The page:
Radio

Sundays 8pm to 11pm on Radio 2

New Episodes at CBC Music

New Episodes at CBC Music

Need more Strombo Show? Head over to our page on CBC Music for new episodes, playlists and video extras.

CBC Music Past Shows

 

 

Almost Half Of South Korea Affected By Credit Card Hack
January 20, 2014
submit to reddit


The CEOs of the hacked Korean credit card companies apologized and tendered their resignations. (Photo: JUNG YEON-JE/AFP/Getty Images)

Over the weekend, 20 million people in South Korea had their credit data compromised — that's about 40 per cent of the country's entire population.

While hacking has become a fact of life in the digital age, this story has been making international headlines because of its sheer scale — and also because it wasn't the result of any kind of organized group. Instead, an IT worker on contract at Korea Credit Bureau breached digital security at three of the country's largest credit card companies, all by himself. The worker has since been arrested, but not until after he stole 20 million social security numbers and credit card details.

Korean prosecutors maintain that no money has been reported stolen. Still, the CEOs of all three affected firms have offered to resign over the incident.

The worker allegedly stole the data by copying it onto a USB stick, according to the BBC. He then sold the details to marketing firms. Managers at those firms were also arrested.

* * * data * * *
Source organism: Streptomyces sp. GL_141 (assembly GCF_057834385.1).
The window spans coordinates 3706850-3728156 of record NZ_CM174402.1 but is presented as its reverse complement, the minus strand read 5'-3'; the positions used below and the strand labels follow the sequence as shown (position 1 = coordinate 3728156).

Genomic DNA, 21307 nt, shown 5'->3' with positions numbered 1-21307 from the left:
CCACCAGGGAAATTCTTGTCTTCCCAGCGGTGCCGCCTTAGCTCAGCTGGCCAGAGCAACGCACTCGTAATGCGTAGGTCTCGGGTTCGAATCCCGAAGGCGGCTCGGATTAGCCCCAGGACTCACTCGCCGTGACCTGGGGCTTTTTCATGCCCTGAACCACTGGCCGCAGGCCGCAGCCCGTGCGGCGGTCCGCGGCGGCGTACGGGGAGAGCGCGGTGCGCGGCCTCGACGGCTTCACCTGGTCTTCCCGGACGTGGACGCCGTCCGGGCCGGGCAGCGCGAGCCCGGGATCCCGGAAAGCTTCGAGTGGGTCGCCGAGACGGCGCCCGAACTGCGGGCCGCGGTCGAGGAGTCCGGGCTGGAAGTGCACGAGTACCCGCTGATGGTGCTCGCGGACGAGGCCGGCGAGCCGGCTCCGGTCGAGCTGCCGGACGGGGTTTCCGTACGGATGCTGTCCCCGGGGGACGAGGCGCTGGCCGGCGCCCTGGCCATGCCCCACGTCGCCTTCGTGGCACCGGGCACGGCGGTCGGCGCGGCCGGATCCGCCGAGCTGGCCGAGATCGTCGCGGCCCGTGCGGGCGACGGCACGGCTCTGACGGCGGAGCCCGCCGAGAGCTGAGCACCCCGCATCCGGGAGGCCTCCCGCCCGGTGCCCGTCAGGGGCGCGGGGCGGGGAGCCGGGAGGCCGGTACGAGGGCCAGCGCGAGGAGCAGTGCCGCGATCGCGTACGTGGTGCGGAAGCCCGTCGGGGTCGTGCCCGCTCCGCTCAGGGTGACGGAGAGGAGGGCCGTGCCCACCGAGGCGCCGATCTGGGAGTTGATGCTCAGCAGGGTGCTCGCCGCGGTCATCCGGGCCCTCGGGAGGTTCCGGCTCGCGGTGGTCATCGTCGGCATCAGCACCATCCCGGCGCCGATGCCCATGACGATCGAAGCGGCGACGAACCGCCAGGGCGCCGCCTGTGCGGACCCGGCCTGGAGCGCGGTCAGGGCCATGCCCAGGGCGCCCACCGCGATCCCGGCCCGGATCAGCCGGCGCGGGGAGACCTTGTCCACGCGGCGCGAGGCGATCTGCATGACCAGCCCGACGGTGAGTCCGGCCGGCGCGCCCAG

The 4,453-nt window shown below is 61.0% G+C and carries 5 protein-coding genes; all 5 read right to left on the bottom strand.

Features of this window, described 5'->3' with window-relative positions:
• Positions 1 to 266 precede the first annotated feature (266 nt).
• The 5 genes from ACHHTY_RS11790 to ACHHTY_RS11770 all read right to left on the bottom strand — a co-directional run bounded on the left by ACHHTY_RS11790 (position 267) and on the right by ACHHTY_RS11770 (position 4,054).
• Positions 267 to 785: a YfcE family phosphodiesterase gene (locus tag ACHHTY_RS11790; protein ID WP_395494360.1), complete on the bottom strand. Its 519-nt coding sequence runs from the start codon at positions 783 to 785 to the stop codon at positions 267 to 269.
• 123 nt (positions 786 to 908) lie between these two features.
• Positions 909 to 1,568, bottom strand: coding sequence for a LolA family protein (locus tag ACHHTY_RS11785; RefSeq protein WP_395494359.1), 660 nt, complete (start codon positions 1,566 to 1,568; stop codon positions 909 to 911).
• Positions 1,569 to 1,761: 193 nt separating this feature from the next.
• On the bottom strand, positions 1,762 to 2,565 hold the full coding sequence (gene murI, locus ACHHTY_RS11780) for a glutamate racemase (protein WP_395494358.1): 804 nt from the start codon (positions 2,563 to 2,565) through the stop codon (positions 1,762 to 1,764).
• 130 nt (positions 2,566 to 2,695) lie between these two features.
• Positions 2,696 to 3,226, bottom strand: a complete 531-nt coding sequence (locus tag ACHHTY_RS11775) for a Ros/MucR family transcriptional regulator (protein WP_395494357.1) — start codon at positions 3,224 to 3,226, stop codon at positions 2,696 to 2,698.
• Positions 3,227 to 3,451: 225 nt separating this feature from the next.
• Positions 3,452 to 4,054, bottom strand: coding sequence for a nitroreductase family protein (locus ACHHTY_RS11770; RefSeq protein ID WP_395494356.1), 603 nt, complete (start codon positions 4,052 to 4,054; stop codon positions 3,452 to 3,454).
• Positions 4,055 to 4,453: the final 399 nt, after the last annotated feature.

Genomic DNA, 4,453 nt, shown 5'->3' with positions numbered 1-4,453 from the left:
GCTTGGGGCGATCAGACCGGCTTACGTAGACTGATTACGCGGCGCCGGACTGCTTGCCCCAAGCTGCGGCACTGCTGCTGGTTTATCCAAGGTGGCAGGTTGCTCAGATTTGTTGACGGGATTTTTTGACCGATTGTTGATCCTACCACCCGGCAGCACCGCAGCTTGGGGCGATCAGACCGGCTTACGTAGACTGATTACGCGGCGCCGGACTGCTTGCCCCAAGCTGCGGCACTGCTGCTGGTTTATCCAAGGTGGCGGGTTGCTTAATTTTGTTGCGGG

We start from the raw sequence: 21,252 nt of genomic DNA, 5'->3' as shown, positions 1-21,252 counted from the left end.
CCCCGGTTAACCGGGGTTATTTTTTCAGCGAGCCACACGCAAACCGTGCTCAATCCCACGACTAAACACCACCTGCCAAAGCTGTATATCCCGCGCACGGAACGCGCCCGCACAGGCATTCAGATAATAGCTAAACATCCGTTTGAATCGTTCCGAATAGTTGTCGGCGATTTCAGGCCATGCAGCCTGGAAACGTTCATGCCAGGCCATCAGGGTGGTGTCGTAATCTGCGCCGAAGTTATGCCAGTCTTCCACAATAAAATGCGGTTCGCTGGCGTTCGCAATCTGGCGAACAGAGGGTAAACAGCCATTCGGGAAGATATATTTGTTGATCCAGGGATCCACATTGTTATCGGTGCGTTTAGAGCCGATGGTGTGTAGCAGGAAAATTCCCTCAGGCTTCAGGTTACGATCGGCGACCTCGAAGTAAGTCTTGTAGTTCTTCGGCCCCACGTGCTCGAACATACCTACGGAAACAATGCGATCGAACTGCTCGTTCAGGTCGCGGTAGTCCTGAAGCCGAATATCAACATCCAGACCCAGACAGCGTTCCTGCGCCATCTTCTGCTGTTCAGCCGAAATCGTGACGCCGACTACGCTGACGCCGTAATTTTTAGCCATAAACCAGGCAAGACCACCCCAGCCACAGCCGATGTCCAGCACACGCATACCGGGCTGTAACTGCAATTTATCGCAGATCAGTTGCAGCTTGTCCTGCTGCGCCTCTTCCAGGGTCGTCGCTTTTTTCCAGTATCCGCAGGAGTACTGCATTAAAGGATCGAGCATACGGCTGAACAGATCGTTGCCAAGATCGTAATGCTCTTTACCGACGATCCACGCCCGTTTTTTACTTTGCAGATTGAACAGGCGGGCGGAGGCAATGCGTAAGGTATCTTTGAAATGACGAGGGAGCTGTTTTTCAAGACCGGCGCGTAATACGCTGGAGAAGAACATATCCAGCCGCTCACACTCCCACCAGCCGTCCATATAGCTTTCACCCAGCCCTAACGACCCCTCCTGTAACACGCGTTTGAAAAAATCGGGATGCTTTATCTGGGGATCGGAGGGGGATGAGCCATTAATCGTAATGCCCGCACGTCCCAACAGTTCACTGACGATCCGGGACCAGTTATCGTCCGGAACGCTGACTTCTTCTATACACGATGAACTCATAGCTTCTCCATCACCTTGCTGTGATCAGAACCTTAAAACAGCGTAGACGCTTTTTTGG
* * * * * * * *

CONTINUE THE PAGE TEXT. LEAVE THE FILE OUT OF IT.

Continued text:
South Korea is a particularly credit card-happy country — they even make viral music videos about it — which makes the scale of the breach even more alarming. Still, Canadians should not feel immune. This news comes on the heels of a breach of security at Target, which might have affected as many as 70 million people late last year, including Canadians . Even the Starbucks iPhone app has been revealed to be especially vulnerable, according to a U.S. cybersecurity expert.

Via Mashable.

 

Comments

Starting soon: To encourage thoughtful and respectful conversations, for all new accounts, first and last names will appear with each submission to CBC/Radio-Canada's online communities (except in children and youth-oriented communities). Pseudonyms will no longer be permitted for existing community members in June.

By submitting a comment, you accept that CBC has the right to reproduce and publish that comment in whole or in part, in any manner CBC chooses. Please note that CBC does not endorse the opinions expressed in comments. Comments on this story are moderated according to our Submission Guidelines. Comments are welcome while open. We reserve the right to close comments at any time.

Submission Policy

Note: The CBC does not necessarily endorse any of the views posted. By submitting your comments, you acknowledge that CBC has the right to reproduce, broadcast and publicize those comments or any part thereof in any manner whatsoever. Please note that comments are moderated and published according to our submission guidelines.